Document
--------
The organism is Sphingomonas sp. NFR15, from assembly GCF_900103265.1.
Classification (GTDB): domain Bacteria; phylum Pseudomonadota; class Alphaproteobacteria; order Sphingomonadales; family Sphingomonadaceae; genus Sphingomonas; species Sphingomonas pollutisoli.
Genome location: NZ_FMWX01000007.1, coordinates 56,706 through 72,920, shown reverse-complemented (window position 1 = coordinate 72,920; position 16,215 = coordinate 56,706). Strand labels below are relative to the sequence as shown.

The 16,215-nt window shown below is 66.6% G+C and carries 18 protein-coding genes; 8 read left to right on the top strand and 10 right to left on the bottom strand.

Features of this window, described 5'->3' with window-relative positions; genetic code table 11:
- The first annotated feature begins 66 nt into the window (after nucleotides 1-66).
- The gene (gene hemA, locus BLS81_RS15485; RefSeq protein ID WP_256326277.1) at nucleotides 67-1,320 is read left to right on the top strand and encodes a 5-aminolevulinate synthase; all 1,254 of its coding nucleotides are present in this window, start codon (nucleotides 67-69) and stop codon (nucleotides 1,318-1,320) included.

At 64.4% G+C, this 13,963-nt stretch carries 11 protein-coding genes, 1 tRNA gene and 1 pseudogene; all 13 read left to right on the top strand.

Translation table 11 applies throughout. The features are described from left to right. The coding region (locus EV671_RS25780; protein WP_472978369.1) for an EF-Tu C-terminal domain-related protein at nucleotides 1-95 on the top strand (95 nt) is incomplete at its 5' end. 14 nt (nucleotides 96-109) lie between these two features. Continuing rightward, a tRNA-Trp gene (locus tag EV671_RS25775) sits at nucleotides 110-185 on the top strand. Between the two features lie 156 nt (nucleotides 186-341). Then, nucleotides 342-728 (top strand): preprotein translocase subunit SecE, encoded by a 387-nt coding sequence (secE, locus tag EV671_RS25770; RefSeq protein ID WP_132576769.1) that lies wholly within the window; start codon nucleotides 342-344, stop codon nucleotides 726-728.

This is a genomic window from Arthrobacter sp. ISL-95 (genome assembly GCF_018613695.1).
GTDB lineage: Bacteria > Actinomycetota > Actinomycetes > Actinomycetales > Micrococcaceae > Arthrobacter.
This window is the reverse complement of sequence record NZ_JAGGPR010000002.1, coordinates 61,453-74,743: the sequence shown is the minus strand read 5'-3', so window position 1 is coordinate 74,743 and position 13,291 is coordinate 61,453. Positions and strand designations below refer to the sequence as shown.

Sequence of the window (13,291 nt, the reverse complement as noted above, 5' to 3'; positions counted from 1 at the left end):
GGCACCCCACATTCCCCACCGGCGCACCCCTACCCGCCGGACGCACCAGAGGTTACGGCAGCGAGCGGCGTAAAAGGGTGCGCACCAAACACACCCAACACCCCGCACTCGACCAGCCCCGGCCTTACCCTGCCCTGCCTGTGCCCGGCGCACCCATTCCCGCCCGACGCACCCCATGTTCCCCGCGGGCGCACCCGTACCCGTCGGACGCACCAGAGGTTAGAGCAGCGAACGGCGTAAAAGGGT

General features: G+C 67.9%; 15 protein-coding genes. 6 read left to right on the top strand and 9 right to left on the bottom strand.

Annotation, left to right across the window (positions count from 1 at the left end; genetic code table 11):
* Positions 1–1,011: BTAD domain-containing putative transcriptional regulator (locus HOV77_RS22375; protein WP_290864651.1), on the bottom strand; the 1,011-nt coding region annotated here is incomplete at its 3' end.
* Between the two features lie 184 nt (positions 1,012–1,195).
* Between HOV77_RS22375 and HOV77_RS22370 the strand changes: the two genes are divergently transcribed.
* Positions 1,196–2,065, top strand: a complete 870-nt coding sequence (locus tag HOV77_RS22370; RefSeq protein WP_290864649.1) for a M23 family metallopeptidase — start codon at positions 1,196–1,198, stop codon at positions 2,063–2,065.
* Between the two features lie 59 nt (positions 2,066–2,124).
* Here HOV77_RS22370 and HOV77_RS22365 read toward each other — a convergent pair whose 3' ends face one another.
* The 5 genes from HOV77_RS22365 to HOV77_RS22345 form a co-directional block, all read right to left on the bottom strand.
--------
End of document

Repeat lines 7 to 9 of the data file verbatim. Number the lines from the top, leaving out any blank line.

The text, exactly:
- The gene (gene hemA, locus BLS81_RS15485; RefSeq protein ID WP_256326277.1) at nucleotides 67-1,320 is read left to right on the top strand and encodes a 5-aminolevulinate synthase; all 1,254 of its coding nucleotides are present in this window, start codon (nucleotides 67-69) and stop codon (nucleotides 1,318-1,320) included.

At 64.4% G+C, this 13,963-nt stretch carries 11 protein-coding genes, 1 tRNA gene and 1 pseudogene; all 13 read left to right on the top strand.

Translation table 11 applies throughout. The features are described from left to right. The coding region (locus EV671_RS25780; protein WP_472978369.1) for an EF-Tu C-terminal domain-related protein at nucleotides 1-95 on the top strand (95 nt) is incomplete at its 5' end. 14 nt (nucleotides 96-109) lie between these two features. Continuing rightward, a tRNA-Trp gene (locus tag EV671_RS25775) sits at nucleotides 110-185 on the top strand. Between the two features lie 156 nt (nucleotides 186-341). Then, nucleotides 342-728 (top strand): preprotein translocase subunit SecE, encoded by a 387-nt coding sequence (secE, locus tag EV671_RS25770; RefSeq protein ID WP_132576769.1) that lies wholly within the window; start codon nucleotides 342-344, stop codon nucleotides 726-728.